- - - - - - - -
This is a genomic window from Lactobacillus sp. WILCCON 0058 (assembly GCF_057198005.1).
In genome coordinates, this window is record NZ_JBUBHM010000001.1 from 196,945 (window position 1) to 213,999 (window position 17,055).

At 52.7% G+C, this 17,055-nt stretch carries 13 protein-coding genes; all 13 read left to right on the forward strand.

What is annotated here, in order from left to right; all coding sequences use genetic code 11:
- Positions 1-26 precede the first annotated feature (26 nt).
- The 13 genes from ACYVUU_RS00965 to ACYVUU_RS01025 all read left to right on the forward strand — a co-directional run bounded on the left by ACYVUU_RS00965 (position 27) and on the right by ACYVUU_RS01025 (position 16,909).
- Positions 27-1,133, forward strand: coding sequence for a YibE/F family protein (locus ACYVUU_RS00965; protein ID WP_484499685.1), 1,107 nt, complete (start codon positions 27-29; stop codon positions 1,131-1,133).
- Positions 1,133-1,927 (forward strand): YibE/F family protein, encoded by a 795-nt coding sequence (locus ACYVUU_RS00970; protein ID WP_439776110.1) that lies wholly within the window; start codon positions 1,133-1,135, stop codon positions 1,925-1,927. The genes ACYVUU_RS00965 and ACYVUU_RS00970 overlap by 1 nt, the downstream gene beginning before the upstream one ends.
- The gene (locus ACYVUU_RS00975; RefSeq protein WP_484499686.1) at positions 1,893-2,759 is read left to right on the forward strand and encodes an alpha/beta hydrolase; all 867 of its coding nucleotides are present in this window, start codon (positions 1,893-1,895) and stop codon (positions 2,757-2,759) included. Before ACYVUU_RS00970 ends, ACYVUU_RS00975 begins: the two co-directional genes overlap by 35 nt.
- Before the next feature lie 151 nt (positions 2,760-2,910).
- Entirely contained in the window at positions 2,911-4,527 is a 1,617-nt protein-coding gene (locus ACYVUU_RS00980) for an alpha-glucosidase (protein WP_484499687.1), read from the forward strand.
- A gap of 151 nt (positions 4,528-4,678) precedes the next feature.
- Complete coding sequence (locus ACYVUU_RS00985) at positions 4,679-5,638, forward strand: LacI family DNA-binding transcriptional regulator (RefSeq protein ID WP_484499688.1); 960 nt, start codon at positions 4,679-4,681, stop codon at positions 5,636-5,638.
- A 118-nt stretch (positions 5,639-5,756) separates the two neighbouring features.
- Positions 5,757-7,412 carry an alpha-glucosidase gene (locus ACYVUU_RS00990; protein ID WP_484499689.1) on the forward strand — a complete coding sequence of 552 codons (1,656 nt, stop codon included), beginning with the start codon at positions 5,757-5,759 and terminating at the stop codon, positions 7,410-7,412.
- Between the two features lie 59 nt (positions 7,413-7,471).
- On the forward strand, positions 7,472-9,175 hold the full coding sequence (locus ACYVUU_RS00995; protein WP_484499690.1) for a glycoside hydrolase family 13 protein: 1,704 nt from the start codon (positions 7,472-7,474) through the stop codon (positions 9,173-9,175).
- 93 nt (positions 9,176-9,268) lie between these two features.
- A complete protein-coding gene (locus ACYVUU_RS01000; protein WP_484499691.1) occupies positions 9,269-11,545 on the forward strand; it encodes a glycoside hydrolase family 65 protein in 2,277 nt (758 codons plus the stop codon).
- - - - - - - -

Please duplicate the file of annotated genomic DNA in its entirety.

This is a genomic window from Lactobacillus sp. WILCCON 0058 (assembly GCF_057198005.1).
In genome coordinates, this window is record NZ_JBUBHM010000001.1 from 196,945 (window position 1) to 213,999 (window position 17,055).

At 52.7% G+C, this 17,055-nt stretch carries 13 protein-coding genes; all 13 read left to right on the forward strand.

What is annotated here, in order from left to right; all coding sequences use genetic code 11:
- Positions 1-26 precede the first annotated feature (26 nt).
- The 13 genes from ACYVUU_RS00965 to ACYVUU_RS01025 all read left to right on the forward strand — a co-directional run bounded on the left by ACYVUU_RS00965 (position 27) and on the right by ACYVUU_RS01025 (position 16,909).
- Positions 27-1,133, forward strand: coding sequence for a YibE/F family protein (locus ACYVUU_RS00965; protein ID WP_484499685.1), 1,107 nt, complete (start codon positions 27-29; stop codon positions 1,131-1,133).
- Positions 1,133-1,927 (forward strand): YibE/F family protein, encoded by a 795-nt coding sequence (locus ACYVUU_RS00970; protein ID WP_439776110.1) that lies wholly within the window; start codon positions 1,133-1,135, stop codon positions 1,925-1,927. The genes ACYVUU_RS00965 and ACYVUU_RS00970 overlap by 1 nt, the downstream gene beginning before the upstream one ends.
- The gene (locus ACYVUU_RS00975; RefSeq protein WP_484499686.1) at positions 1,893-2,759 is read left to right on the forward strand and encodes an alpha/beta hydrolase; all 867 of its coding nucleotides are present in this window, start codon (positions 1,893-1,895) and stop codon (positions 2,757-2,759) included. Before ACYVUU_RS00970 ends, ACYVUU_RS00975 begins: the two co-directional genes overlap by 35 nt.
- Before the next feature lie 151 nt (positions 2,760-2,910).
- Entirely contained in the window at positions 2,911-4,527 is a 1,617-nt protein-coding gene (locus ACYVUU_RS00980) for an alpha-glucosidase (protein WP_484499687.1), read from the forward strand.
- A gap of 151 nt (positions 4,528-4,678) precedes the next feature.
- Complete coding sequence (locus ACYVUU_RS00985) at positions 4,679-5,638, forward strand: LacI family DNA-binding transcriptional regulator (RefSeq protein ID WP_484499688.1); 960 nt, start codon at positions 4,679-4,681, stop codon at positions 5,636-5,638.
- A 118-nt stretch (positions 5,639-5,756) separates the two neighbouring features.
- Positions 5,757-7,412 carry an alpha-glucosidase gene (locus ACYVUU_RS00990; protein ID WP_484499689.1) on the forward strand — a complete coding sequence of 552 codons (1,656 nt, stop codon included), beginning with the start codon at positions 5,757-5,759 and terminating at the stop codon, positions 7,410-7,412.
- Between the two features lie 59 nt (positions 7,413-7,471).
- On the forward strand, positions 7,472-9,175 hold the full coding sequence (locus ACYVUU_RS00995; protein WP_484499690.1) for a glycoside hydrolase family 13 protein: 1,704 nt from the start codon (positions 7,472-7,474) through the stop codon (positions 9,173-9,175).
- 93 nt (positions 9,176-9,268) lie between these two features.
- A complete protein-coding gene (locus ACYVUU_RS01000; protein WP_484499691.1) occupies positions 9,269-11,545 on the forward strand; it encodes a glycoside hydrolase family 65 protein in 2,277 nt (758 codons plus the stop codon).